Adjuvant Chemotherapy for Upper Tract Urothelial Cancer
ADJUVANT CHEMOTHERAPY achieved robust improvements in disease-free survival and metastasis-free survival compared with surveillance in the phase III POUT study of patients with upper tract urothelial cancer.1 Further, there was an early trend toward improved overall survival with adjuvant chemotherapy.
Alison J. Birtle, MD
“Adjuvant chemotherapy improves disease-free survival and metastasis-free survival. It is feasible in a group of patients, with the majority over age 60. Adjuvant chemotherapy should be considered a new standard of care,” stated lead author Alison J. Birtle, MD, a clinical oncologist and Honorary Senior Lecturer at Rosemere Cancer Centre, Lancashire Teaching Hospitals, Preston, United Kingdom.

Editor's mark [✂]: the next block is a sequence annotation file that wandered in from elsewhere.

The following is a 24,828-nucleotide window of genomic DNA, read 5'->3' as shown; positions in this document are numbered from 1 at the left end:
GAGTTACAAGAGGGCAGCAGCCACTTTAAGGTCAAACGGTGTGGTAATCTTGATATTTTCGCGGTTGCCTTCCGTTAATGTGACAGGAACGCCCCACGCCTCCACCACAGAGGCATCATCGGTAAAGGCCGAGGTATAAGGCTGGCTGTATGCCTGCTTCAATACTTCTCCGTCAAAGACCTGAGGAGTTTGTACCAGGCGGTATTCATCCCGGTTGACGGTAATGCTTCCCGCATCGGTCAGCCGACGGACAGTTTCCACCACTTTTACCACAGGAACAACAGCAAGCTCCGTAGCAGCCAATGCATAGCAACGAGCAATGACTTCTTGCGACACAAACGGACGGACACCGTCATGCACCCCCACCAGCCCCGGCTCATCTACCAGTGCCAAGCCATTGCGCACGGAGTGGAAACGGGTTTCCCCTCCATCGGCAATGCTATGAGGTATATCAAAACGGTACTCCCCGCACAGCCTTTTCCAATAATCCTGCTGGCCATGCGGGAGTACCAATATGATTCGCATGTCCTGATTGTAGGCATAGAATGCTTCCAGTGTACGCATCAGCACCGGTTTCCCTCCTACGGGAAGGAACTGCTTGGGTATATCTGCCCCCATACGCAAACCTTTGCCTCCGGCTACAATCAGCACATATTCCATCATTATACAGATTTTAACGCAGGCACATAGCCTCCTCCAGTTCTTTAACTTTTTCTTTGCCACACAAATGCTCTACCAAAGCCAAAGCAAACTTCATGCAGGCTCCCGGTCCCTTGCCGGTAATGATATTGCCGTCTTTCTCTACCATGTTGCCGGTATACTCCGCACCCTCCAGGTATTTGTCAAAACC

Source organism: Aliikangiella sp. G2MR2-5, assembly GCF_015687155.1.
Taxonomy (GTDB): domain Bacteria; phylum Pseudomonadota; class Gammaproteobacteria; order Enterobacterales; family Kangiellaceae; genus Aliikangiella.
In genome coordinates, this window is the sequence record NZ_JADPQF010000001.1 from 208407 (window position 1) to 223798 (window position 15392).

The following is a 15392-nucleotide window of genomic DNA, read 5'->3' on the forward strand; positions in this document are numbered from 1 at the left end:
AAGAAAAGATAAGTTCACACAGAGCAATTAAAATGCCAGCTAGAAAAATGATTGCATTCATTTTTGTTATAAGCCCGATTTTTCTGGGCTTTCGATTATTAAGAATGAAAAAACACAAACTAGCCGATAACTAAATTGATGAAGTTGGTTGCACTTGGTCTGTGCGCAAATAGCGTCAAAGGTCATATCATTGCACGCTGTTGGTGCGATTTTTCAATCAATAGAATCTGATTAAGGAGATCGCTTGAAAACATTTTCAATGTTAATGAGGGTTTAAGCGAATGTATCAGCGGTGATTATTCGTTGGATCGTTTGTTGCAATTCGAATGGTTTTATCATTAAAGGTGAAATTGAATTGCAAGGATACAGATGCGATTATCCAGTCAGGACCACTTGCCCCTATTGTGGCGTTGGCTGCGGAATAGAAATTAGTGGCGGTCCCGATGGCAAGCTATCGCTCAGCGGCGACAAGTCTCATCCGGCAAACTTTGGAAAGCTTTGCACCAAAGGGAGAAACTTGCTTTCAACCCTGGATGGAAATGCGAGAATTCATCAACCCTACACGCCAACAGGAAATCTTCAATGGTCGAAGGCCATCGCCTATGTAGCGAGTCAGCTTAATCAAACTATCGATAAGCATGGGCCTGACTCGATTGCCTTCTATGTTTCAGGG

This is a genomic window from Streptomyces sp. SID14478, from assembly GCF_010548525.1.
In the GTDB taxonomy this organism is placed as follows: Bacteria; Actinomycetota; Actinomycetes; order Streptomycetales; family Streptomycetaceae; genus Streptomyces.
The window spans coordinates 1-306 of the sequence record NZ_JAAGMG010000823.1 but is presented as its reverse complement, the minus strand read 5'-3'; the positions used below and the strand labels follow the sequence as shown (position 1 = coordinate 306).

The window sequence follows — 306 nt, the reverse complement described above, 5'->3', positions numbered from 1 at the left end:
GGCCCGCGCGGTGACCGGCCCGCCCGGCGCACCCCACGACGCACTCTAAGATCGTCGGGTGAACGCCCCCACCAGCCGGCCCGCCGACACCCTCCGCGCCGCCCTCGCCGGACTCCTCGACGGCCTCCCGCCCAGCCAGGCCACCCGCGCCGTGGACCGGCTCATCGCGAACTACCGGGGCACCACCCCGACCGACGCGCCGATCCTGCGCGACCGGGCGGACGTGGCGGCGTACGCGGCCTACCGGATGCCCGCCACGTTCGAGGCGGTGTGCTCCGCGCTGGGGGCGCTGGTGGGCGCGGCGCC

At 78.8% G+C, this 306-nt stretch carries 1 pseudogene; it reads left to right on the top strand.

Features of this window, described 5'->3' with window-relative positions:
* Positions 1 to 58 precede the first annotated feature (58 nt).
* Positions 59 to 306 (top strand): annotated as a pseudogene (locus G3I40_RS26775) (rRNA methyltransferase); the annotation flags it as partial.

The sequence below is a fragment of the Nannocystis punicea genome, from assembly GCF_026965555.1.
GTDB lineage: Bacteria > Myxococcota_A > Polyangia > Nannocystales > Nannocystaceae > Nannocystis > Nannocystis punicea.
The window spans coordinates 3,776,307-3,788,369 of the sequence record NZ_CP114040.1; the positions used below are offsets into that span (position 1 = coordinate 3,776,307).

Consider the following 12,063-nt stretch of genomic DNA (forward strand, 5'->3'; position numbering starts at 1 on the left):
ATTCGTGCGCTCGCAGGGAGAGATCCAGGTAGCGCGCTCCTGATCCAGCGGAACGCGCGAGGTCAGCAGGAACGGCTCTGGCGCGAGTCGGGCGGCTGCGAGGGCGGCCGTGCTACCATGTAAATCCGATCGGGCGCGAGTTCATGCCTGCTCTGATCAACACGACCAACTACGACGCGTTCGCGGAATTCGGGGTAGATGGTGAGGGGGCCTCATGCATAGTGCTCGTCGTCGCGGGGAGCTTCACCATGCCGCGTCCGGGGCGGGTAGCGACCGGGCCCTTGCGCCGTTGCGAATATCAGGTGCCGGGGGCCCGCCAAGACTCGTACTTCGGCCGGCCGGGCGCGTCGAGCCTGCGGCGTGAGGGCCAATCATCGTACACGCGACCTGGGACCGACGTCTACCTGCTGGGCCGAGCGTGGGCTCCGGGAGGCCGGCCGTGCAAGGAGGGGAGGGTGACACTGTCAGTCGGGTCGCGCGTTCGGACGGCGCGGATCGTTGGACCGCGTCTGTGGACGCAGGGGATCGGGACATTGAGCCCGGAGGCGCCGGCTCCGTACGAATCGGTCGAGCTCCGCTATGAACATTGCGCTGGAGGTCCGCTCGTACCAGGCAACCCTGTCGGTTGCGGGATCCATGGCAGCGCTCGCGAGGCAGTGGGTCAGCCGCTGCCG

Session moderator Nicholas J. Van As, MD, of The Royal Marsden Hospital, London, commended Dr. Birtle and coauthors: “This was a challenging study to do, with outstanding results.”
Nicholas J. Van As, MD
Dr. Birtle said: “It is a triumph getting behind a trial with a low-incidence tumor. Upper tract urothelial cancer is a relatively rare disease. It is safe to say it is more lethal than muscle-invasive bladder cancer, [but] it has been neglected.”
Standard treatment for upper tract urothelial cancer is radical nephro-urectomy followed by surveillance, with chemotherapy given when needed. “There is a paucity of data to guide us as to whether to use adjuvant chemotherapy. Small studies of systemic chemotherapy show a tantalizing hint of benefit in disease-free survival and overall survival, so we set out to explore this in a larger study,” Dr. Birtle told listeners.